Religious group banned in China brings case to U.S.

WASHINGTON -- Former Chinese president Jiang Zemin, or rather a padded cardboard box wrapped in a black T-shirt that is representing him in effigy, is getting a lecture on the details of human immolation: "We all know that hair is one of the first things that burn on a human body," says a woman, called as a witness in a mock trial Tuesday at the Capitol's west lawn.

This little fact about self-immolation matters at the moment because the Chinese government has accused the Falun Gong spiritual movement of (among many other crimes) inciting its members to burn themselves in protest.

Falun Gong members, who met in Washington over the past few days to mark the fourth anniversary of a brutal repression that began under Jiang's rule, deny the charge. And in Tuesday's mock trial they produced a videotape they claim shows, among other inconsistencies, a victim whose hair isn't burning the way one might expect.

Conclusion: The self-immolation incident, which was widely broadcast (with devastating effect on Falun Gong's popularity) on Chinese television, had nothing to do with Falun Gong and may have been set up, misrepresented or somehow faked.

Understanding the 'cult'

If the hundreds of people in yellow T-shirts, sitting cross-legged in neat rows underneath Tuesday's braising sun, feel wounded, it's because "cult" is a label that sticks very easily. It was unveiled, in earnest, four years ago when large Falun Gong demonstrations in China so unsettled the Chinese government that it began an often-violent crackdown. But even if Jiang Zemin was on trial Tuesday for the crackdown -- accused of torture, economic repression, even, say his accusers, genocide -- he has also put Falun Gong on trial in the court of public opinion.

"Falun Gong has been outlawed by the Chinese government," says Sun Weide, spokesman of the Chinese Embassy. "The reason for this is that this evil cult has committed many crimes. It has caused over 1,700 deaths, including those people killed by Falun Gong practitioners, including people who have burned themselves."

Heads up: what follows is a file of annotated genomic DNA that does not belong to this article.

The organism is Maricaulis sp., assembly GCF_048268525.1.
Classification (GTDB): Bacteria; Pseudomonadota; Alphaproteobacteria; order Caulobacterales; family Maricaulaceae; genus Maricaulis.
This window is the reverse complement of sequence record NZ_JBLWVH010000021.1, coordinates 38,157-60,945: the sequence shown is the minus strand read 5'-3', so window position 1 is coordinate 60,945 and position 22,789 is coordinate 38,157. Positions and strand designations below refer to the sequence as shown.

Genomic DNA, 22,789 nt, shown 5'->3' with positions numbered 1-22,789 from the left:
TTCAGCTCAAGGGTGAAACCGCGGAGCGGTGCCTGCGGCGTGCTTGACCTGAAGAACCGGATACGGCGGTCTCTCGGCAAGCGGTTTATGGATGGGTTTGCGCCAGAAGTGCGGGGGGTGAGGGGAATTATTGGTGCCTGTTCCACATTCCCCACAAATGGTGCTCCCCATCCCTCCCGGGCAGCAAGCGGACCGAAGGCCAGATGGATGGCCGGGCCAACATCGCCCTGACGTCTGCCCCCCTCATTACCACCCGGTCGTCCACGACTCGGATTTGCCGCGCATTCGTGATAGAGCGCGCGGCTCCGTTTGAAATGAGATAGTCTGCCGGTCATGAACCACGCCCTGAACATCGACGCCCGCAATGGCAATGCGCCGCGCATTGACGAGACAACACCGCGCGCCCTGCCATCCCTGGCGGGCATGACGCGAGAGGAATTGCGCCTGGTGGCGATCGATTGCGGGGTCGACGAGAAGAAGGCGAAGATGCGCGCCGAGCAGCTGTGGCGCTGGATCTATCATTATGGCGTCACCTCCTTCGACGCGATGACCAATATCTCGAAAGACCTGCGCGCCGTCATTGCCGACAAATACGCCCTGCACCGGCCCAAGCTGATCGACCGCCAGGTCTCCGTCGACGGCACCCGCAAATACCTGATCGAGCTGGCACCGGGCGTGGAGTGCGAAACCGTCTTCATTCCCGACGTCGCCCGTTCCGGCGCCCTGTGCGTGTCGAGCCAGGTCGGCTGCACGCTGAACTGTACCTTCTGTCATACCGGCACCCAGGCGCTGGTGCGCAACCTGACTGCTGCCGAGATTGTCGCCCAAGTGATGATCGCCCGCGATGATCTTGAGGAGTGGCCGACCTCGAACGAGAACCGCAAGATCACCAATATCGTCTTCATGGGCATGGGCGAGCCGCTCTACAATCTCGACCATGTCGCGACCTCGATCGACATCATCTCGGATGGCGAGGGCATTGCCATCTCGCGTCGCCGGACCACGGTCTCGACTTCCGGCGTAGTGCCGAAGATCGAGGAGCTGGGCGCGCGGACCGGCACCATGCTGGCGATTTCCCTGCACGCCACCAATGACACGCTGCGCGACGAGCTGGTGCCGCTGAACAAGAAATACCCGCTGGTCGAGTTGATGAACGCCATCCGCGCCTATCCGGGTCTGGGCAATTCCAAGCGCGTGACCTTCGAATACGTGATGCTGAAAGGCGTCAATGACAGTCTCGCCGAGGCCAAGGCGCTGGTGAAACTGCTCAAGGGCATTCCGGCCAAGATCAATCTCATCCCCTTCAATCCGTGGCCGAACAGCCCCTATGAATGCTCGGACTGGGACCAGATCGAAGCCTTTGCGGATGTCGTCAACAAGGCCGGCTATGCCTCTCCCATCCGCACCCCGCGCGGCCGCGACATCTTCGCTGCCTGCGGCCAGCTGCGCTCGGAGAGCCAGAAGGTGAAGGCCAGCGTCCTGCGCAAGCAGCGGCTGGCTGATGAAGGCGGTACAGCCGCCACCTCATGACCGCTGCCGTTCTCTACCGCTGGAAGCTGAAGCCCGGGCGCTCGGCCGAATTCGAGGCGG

Cult is a word without much use outside the realm of religious mudslinging. Falun Gong certainly doesn't qualify in the limited, pernicious sense of the word: It does not coerce obedience, brainwash its members, gouge them for money or compel worship of its founder, Li Hongzhi. It doesn't wear down their egos, then build them up in the new image of the spiritually transformed.

Most of the writings of Li Hongzhi, who now lives in the United States, are expressly apolitical. The basic Falun Gong motto, "Truthfulness-Compassion-Forbearance," couldn't be less threatening.

But Falun Gong isn't just about these pleasant generalities. Its specific beliefs about how the body works, how science intersects with spirituality, and the benefits of practicing Falun Gong, are more controversial.

Practitioners generally describe Falun Gong as a fusion of traditional Buddhist and Taoist elements.

Orderly ways

Around 11 a.m. Tuesday, before the mock trial began, a little breeze came over the Capitol lawn, a short burst of music sounded from a loudspeaker, and suddenly the crowd that had been standing for pictures, distributing signs, was quiet. From hubbub came silence and as if on cue, people were seated, hands together, faces serene.

There's something uncanny about large groups of people doing things in precise, orderly ways. Falun Gong may have terrified the Chinese government not so much because of an explicit threat to its control but because it moved and operated by principles that mystified officialdom.

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